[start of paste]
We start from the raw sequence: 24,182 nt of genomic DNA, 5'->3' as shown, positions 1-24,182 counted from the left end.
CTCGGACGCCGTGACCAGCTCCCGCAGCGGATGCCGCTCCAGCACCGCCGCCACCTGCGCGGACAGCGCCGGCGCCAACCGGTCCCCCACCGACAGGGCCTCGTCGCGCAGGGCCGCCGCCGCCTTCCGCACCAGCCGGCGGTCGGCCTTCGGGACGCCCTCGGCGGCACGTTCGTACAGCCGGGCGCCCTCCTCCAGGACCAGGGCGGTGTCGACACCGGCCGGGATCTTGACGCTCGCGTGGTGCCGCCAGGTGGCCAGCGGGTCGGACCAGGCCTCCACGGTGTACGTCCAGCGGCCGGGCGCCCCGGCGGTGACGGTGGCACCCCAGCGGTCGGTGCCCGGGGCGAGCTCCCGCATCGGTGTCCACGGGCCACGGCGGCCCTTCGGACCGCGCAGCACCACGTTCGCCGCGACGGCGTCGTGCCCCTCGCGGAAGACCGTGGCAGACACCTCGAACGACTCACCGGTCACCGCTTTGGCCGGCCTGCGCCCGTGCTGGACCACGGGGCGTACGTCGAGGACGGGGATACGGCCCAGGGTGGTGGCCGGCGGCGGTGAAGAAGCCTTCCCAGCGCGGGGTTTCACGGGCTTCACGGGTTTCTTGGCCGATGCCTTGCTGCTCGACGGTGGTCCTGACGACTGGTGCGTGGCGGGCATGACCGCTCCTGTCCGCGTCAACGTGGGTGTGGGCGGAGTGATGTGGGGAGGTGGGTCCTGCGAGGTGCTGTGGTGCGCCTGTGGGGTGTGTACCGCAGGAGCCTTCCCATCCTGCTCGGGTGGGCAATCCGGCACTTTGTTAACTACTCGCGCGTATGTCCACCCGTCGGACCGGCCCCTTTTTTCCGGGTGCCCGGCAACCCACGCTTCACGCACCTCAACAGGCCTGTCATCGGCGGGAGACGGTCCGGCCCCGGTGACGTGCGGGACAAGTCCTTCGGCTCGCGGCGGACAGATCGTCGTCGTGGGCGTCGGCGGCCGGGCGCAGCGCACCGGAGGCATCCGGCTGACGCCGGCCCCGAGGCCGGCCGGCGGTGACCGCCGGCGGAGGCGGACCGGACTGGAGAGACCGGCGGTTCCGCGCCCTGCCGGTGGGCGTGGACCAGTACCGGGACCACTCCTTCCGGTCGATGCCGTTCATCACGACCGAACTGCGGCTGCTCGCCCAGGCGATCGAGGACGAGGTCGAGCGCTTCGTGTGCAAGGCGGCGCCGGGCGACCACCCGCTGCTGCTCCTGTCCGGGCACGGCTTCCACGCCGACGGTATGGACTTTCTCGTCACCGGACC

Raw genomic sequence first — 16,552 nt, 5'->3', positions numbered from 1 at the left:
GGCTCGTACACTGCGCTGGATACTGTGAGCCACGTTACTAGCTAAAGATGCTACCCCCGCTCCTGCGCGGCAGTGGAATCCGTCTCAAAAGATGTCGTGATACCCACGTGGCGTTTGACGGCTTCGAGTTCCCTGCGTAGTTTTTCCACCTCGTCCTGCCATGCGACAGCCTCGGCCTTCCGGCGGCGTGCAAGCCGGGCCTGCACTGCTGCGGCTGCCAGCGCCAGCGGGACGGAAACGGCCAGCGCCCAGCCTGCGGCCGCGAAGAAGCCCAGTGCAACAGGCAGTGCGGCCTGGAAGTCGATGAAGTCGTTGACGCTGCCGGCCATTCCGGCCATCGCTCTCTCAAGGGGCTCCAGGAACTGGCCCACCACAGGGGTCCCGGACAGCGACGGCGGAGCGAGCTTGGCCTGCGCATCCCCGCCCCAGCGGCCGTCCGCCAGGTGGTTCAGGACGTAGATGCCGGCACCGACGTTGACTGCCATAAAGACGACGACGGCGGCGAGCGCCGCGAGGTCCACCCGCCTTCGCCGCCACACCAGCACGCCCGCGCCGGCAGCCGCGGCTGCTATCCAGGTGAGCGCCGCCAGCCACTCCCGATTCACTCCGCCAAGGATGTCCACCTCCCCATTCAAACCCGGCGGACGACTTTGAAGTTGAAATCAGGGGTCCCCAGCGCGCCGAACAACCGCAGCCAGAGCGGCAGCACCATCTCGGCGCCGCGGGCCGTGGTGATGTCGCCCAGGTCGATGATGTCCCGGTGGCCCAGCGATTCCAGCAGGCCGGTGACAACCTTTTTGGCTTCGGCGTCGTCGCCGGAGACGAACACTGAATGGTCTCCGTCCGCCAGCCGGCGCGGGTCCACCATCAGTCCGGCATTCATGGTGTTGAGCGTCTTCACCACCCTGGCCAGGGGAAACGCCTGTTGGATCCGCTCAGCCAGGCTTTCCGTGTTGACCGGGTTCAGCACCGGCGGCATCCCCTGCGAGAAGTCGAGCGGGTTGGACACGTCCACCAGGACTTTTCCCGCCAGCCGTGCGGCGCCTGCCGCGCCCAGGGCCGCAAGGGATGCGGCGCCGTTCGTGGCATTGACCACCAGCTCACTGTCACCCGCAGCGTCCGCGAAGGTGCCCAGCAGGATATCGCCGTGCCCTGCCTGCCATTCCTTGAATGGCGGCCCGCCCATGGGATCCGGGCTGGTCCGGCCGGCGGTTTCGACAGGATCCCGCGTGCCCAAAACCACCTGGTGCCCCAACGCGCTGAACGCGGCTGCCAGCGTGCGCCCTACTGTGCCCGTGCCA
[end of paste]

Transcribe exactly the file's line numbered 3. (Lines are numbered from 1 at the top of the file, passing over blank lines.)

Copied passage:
Raw genomic sequence first — 16,552 nt, 5'->3', positions numbered from 1 at the left: